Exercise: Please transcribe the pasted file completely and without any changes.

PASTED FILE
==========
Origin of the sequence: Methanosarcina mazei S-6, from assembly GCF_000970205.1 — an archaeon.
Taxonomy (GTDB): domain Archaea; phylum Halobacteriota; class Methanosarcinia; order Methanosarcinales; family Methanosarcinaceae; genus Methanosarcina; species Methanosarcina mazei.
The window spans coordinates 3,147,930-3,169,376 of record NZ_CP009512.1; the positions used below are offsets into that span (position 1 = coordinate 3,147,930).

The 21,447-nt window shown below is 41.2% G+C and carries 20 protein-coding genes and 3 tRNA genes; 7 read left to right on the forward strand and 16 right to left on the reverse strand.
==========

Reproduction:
Origin of the sequence: Methanosarcina mazei S-6, from assembly GCF_000970205.1 — an archaeon.
Taxonomy (GTDB): domain Archaea; phylum Halobacteriota; class Methanosarcinia; order Methanosarcinales; family Methanosarcinaceae; genus Methanosarcina; species Methanosarcina mazei.
The window spans coordinates 3,147,930-3,169,376 of record NZ_CP009512.1; the positions used below are offsets into that span (position 1 = coordinate 3,147,930).

The 21,447-nt window shown below is 41.2% G+C and carries 20 protein-coding genes and 3 tRNA genes; 7 read left to right on the forward strand and 16 right to left on the reverse strand.